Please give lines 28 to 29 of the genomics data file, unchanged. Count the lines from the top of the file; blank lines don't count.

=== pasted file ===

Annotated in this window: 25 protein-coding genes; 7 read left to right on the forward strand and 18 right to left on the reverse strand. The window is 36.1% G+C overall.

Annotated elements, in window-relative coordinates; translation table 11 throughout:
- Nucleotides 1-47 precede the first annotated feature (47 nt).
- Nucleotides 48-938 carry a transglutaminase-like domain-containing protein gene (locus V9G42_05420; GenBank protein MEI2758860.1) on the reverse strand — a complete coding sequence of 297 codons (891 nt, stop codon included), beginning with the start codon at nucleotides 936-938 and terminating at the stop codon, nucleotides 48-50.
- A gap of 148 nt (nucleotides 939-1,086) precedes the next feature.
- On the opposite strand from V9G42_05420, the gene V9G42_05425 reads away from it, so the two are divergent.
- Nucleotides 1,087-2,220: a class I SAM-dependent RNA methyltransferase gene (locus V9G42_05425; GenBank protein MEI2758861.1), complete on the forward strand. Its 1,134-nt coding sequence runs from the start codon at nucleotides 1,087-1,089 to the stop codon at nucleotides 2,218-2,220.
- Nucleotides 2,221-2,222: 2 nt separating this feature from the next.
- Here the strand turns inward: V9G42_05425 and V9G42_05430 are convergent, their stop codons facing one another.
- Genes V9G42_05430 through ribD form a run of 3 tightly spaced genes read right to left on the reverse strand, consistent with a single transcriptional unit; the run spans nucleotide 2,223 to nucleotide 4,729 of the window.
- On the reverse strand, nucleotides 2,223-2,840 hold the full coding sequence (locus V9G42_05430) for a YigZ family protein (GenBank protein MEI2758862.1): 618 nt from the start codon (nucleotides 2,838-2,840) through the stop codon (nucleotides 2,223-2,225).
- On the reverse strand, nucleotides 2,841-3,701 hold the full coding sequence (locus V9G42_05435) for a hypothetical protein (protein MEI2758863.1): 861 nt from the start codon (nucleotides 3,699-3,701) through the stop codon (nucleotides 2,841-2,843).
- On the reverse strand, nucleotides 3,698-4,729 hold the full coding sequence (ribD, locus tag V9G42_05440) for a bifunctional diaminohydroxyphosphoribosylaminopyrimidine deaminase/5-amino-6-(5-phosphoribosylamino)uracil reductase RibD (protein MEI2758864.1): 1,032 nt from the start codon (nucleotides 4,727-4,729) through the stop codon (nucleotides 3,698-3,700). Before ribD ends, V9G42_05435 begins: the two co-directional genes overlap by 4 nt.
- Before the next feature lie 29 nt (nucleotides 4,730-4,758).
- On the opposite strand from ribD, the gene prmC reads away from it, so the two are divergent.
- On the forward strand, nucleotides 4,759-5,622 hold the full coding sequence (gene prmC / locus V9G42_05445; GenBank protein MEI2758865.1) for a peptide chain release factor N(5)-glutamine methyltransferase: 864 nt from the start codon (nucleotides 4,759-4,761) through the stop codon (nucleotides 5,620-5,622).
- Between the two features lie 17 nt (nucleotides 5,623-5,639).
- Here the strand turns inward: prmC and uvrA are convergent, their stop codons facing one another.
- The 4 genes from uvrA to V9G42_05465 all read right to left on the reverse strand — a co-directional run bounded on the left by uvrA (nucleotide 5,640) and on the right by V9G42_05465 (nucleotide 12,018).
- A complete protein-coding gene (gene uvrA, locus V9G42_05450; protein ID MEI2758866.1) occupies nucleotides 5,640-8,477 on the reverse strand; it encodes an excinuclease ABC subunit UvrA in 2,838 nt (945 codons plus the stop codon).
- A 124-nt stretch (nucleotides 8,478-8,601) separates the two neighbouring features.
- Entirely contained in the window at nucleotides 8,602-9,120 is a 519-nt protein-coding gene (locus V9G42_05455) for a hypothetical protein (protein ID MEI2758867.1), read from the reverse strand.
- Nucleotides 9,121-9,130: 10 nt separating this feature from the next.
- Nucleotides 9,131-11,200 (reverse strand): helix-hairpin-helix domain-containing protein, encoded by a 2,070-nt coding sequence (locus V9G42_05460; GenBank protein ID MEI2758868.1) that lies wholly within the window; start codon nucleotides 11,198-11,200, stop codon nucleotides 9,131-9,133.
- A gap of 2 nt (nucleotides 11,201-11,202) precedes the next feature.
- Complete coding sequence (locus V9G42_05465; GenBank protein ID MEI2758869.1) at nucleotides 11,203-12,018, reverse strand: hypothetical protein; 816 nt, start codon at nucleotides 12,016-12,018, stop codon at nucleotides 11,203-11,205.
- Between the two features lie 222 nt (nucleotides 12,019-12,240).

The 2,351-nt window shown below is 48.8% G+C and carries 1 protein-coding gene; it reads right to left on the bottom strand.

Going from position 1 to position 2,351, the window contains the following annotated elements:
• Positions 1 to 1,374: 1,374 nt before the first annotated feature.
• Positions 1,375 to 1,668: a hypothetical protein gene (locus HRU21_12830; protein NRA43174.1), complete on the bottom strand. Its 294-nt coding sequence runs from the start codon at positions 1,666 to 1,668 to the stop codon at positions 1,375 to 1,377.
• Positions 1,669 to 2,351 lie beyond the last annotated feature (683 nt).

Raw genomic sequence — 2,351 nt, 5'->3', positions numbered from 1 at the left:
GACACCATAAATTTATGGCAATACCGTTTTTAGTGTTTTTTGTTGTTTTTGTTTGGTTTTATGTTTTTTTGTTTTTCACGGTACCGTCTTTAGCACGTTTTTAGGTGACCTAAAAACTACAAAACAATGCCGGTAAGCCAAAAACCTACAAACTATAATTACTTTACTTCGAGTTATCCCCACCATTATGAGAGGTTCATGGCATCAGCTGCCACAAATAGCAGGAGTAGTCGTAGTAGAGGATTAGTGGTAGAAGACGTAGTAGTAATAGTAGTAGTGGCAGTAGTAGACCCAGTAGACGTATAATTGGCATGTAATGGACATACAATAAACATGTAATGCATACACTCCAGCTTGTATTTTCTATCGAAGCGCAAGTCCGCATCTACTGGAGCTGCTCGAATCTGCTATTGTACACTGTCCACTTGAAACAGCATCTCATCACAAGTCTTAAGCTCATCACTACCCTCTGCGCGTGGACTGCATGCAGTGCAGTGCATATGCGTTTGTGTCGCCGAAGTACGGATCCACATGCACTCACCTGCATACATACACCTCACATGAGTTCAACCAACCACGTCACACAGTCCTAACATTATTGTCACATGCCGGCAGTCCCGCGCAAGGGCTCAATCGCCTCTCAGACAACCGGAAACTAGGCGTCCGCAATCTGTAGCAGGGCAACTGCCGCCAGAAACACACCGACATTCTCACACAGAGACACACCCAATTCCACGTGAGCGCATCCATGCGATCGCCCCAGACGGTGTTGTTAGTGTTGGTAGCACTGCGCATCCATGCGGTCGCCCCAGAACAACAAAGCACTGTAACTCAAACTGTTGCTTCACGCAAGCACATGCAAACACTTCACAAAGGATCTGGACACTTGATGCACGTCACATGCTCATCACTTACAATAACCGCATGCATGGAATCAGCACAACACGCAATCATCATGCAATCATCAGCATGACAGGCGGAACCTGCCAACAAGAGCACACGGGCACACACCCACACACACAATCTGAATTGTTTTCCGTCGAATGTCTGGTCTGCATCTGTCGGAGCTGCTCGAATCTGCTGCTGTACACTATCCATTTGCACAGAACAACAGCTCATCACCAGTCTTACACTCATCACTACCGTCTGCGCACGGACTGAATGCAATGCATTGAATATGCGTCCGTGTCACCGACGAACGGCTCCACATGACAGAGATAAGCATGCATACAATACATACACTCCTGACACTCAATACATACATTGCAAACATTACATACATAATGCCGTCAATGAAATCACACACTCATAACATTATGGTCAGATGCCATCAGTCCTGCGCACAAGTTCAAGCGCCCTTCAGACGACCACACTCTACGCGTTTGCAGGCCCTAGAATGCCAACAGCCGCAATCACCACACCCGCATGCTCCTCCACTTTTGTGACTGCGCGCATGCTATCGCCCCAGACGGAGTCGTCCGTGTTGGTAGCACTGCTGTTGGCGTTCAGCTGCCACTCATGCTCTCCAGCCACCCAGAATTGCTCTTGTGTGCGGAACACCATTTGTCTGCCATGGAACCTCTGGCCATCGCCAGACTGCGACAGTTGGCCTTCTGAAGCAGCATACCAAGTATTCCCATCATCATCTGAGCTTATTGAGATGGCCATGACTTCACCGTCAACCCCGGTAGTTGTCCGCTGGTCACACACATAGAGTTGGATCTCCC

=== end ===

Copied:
The 2,351-nt window shown below is 48.8% G+C and carries 1 protein-coding gene; it reads right to left on the bottom strand.

Going from position 1 to position 2,351, the window contains the following annotated elements: